Sunday, February 15, 2015
Quick and Dirty
2005 Ford F-150 with 136,471 miles on it. This vehicle has the 5.4 Liter 3 valve engine with VCT (Variable Cam Timing). Shop owner tells me that that the customer is complaining of a rough idle and the Check Engine lamp on. This truck is super clean. I arrive at the shop and indeed it has a rough idle. Seems to improve with rpm. This is my first clue. The title here is "Quick and Dirty". I want the most information in the shortest amount of time.
I run a KOEO self test with my IDS. The vehicle has no on demand codes. But, has quite a few KOEO CMDTC's (Continuous Memory Diagnostic Trouble Codes) commonly referred to as memory codes and a pending code. Let's go through them. The P0012 is very common on these engines. I highlighted it for a reason. With IDS you get a decent code description. As you can see it is an issue with cam timing on bank 1. P0172 is bank 1 rich. P0174 is bank 2 lean. P0301 and P0303 are misfires detected for cylinders #1 and #3. P0316 is a misfire detected at start up. More clues here. But, let's look at some live data.
I load some pids I want to see on Datalogger on my IDS. I immediately see that bank 1 has issues. At an idle both banks should be near zero degrees for error and advance. Bank 2 is and Bank 1 is not.
Here is another truck I took a snapshot on that was running well. At this point I can also take a look at a couple of other great functions of IDS to get more information.
Here is a live power balance with IDS. Dark blue is where you are and grey is where you have been. It is called a histograph. Cylinder numbers in the vehicles firing order are up top and the green horizontal line represents 0. Below the zero line is a cylinder that is not contributing. The histograph shows cylinders 1, 2, 3, and 4 are below. Cylinders 5, 6, 7, and 8 are above. This is not uncommon to see cylinders following a misfiring rise above the zero line. On a good running vehicle the dark blue line is straight across the green zero line. So now I know that cylinders 1, 2, 3, and 4 are not contributing properly. From the layout of this engine these cylinders are all on Bank1 which is passenger side of the vehicle. I am starting to build my case. One more great test and I think I will be ready to present my case to the shop owner.
This is the relative compression test results. This function with IDS will compare cranking cylinder contribution and compare against each other. It is a great test. The test will automatically suspend injector pulse and prompt you to depress the accelerator pedal all the way down, and prompt you to crank the engine for 10 seconds. As you can see our problem cylinders 1, 2, 3, and 4 have low contribution compared to the others. I usually will investigate if its a 2% difference. We are looking at a much greater difference here. Sometimes, when there are cam timing codes this test can get altered or refuse to run. I did backup this finding with a cranking amperage scope test to confirm.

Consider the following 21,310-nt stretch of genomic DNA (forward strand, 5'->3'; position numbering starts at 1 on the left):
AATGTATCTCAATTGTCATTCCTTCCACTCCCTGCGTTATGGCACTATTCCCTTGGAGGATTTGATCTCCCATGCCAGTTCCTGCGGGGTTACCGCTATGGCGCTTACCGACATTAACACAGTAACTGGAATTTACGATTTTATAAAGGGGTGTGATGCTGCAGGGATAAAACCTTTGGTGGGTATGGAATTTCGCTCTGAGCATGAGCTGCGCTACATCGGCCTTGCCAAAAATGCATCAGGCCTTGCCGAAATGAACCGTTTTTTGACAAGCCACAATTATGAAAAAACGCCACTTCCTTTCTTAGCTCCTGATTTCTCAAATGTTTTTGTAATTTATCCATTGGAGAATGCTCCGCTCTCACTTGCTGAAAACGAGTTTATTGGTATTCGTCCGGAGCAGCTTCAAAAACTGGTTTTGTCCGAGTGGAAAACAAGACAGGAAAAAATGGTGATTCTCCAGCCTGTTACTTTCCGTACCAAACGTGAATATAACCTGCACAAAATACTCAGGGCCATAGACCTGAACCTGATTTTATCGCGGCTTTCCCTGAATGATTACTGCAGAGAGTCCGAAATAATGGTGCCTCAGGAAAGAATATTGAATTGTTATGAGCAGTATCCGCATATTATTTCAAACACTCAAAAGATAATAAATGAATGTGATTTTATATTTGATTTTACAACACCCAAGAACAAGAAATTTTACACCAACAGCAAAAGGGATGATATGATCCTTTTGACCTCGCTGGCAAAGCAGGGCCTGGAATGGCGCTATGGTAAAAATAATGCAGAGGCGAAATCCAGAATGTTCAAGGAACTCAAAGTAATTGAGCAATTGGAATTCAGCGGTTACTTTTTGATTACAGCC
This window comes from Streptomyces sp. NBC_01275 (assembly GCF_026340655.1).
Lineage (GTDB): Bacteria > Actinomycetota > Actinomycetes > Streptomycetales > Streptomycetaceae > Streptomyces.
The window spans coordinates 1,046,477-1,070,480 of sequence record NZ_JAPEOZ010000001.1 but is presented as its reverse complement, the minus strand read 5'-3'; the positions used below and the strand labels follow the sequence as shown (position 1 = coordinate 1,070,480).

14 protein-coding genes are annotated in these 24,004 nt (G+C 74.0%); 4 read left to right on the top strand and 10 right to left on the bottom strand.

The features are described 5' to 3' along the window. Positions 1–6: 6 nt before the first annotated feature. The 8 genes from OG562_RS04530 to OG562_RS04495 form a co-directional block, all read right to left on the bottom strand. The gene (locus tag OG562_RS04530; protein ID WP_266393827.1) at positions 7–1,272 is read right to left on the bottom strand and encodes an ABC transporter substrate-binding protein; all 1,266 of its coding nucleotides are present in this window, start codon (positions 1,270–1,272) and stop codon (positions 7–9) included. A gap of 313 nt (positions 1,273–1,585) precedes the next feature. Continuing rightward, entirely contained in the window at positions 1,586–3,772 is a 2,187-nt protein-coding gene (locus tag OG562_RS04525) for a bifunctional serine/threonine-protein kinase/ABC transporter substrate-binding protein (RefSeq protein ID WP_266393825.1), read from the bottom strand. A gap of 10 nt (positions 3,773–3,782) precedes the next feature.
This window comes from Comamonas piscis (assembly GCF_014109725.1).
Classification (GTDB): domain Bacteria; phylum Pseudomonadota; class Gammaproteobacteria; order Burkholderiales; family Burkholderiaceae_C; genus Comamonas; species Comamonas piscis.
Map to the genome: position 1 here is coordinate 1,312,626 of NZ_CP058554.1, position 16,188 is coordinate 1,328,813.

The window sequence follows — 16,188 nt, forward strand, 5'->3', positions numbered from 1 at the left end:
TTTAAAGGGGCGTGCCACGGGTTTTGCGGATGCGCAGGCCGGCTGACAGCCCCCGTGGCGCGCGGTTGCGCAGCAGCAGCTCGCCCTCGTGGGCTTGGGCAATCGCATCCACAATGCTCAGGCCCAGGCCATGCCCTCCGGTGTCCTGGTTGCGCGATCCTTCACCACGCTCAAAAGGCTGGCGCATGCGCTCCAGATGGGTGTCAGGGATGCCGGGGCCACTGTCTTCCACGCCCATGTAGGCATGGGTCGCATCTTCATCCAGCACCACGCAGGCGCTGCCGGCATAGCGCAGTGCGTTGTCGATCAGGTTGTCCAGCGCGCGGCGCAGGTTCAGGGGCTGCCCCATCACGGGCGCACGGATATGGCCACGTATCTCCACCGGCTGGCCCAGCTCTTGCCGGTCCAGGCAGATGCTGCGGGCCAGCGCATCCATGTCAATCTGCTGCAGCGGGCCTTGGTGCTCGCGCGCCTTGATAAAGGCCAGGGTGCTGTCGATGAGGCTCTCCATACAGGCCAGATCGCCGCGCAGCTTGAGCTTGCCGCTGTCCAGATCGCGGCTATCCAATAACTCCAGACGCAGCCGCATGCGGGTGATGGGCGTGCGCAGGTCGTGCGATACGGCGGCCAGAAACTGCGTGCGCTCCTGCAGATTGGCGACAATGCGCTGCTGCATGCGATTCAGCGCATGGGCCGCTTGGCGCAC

Here is vehicle that has no issues. Big difference. At this point I have a pretty good case with either a timing chain issue on bank 1 or a stuck phaser on bank 1. More likely bank 1 chain is off. I see this issue where the tensioner goes bad and leaks internally and doesn't provide proper tension on the chain or bank 1 timing chain guide broke and caused the chain to skip. The other issues that lead me here are the opposing fuel trim codes one side lean and the other side rich. Also, the fact that the misfire improved with rpm. All signatures for a mechanical valve timing issue. I present my case to the shop owner. I can pinpoint it further but would need additional time and diagnostic costs. He refuses at this point until he informs the customer. The customer was figuring on some plugs and coils was going to take care of this unfortunately not. I also discussed with the shop owner the oiling issues with this engine. I always advise my customers not to do any internal engine work on these engines until a thorough manual oil pressure test has been performed with the proper weight and amount of oil. Shops are always surprised when I tell them you need to have a minimum of 20psi hot in gear and the needle should be rock stable. If it does not meet this minimum reading or the needle is erratic the oiling system must be repaired first before repairing other issues. The whole VCT system revolves around proper oil pressure.